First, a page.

Dr. N. S. Abraham, Michael E. DeBakey Veterans Affairs Medical Center, 2002 Holcombe Blvd. (152), Houston, TX 77030, USA. E-mail: firstname.lastname@example.org
Aim To assess degree of cyclooxygenase-2 (COX-2) selectivity of a non-steroidal anti-inflammatory drug (NSAID) and risk of myocardial infarction (MI) or cerebrovascular accident (CVA).
Methods Prescription fill data were linked to medical records of a merged VA-Medicare dataset. NSAIDs were categorized by Cox-2 selectivity. Incidence of CVA and MI within 180 days of index prescription was assessed using Cox-proportional hazards models adjusted for gender, race, cardiovascular and pharmacological risk factors and propensity for prescription of highly COX-2 selective NSAIDs.
Results Of 384 322 patients (97.5% men and 85.4% white), 79.4% were prescribed a poorly selective, 16.4% a moderately selective and 4.2% a highly selective NSAID. There were 985 incident cases of MI and 586 cases of CVA in >145 870 person-years. Highly selective agents had the highest rate of MI (12.3 per 1000 person-years; [95% CI: 12.2–12.3]) and CVA (8.1 per 1000 person-years; [95% CI: 8.0–8.2]). Periods without NSAID exposure were associated with lowest risk. In adjusted models, highly selective COX-2 selective NSAIDs were associated with a 61% increase in CVA and a 47% increase in MI, when compared with poorly selective NSAIDs.
Conclusions The risk of MI and CVA increases with any NSAID. Highly COX-2 selective NSAIDs confer the greatest risk.
Non-steroidal anti-inflammatory drugs (NSAIDs) are commonly prescribed analgesics for the treatment of musculoskeletal, post-operative and cancer-related pain.1 They are also associated with significant morbidity and mortality, especially among the elderly.2, 3In vitro and ex vivo models suggest that NSAIDs can be classified as (i) poorly selective agents (i.e. naproxen and ibuprofen); (ii) moderately selective agents that exhibit a preferential selectivity towards the cyclooxygenase-2 (COX-2) isoform (i.e. etodolac, meloxicam, celecoxib and nabumetone); or (iii) highly COX-2 selective agents (i.e. rofecoxib, valdecoxib, parecoxib and lumiracoxib).4, 5In vivo concordance is suggested by clinical experience but has not been clearly demonstrated.6–8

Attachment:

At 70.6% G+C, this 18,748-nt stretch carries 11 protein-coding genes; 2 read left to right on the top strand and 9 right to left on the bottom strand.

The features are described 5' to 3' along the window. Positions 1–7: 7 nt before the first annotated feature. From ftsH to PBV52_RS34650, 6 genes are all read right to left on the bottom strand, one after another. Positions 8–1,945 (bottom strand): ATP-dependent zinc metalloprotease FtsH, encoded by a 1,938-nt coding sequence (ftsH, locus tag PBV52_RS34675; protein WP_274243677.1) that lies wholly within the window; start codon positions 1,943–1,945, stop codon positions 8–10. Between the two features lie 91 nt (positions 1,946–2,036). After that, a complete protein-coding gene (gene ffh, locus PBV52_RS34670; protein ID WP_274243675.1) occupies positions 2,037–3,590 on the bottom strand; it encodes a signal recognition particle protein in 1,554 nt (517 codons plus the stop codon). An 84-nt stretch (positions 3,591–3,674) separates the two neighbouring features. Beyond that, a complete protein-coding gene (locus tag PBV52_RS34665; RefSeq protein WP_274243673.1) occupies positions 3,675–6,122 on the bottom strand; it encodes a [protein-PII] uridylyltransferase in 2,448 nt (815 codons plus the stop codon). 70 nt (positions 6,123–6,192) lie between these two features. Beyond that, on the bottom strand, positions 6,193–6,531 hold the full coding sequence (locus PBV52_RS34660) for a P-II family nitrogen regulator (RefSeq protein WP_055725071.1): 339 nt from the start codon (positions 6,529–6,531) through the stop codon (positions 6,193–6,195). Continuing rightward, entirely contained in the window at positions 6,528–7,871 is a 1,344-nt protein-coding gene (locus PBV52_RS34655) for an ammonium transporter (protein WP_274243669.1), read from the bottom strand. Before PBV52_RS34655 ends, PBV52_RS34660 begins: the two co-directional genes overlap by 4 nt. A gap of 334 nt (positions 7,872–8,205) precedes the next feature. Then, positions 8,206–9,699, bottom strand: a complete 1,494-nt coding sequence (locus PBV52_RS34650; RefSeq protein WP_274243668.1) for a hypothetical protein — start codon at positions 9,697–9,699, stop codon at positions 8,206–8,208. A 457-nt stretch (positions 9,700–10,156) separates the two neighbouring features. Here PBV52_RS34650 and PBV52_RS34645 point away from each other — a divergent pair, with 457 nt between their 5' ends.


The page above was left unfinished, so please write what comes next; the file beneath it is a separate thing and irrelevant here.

The gastrointestinal literature has shown us that NSAIDs differ in toxicity1, 9–14 and this risk can be reduced, but not eliminated, with COX-2 selective NSAIDs. However, high COX-2 selectivity may increase cardiovascular events15–18 by inhibiting prostacyclin and increasing thrombotic tendencies without the beneficial effect of platelet inhibition derived from COX-1 inhibition.19 Rofecoxib was withdrawn from the market after data revealed excessive cardiac morbidity among patients with colon polyps.20 A black box warning regarding the cardiovascular safety of COX-2 selective agents was issued after reports of excess risk of myocardial infarction (MI) with valdecoxib21 similar in magnitude to that of rofecoxib (13–21/1000 patients) with the inconsistent suggestion of a potential class effect.15–17, 20–27 However, some important clinical questions remain. Is cardiovascular risk specific to certain coxibs, or due to a more general class effect? Furthermore, less is known regarding the risk of NSAIDs and cerebrovascular accident (CVA)28–30, an important morbidity to assess given that COX-2 expression is virtually absent in healthy vasculature but is abundant in atherosclerotic lesions.31
Given that the degree of COX-2 selectivity of an agent is inversely correlated with GI toxicity1, 12–14, we hypothesized that COX-2 selectivity of an NSAID would also correlate with risk of cardio- and cerebrovascular events. Our aim was to examine the biological plausibility of this hypothesis. Thus, we assessed the association between COX-2 selectivity of an NSAID and the risk of MI and CVA in a large sample of elderly patients.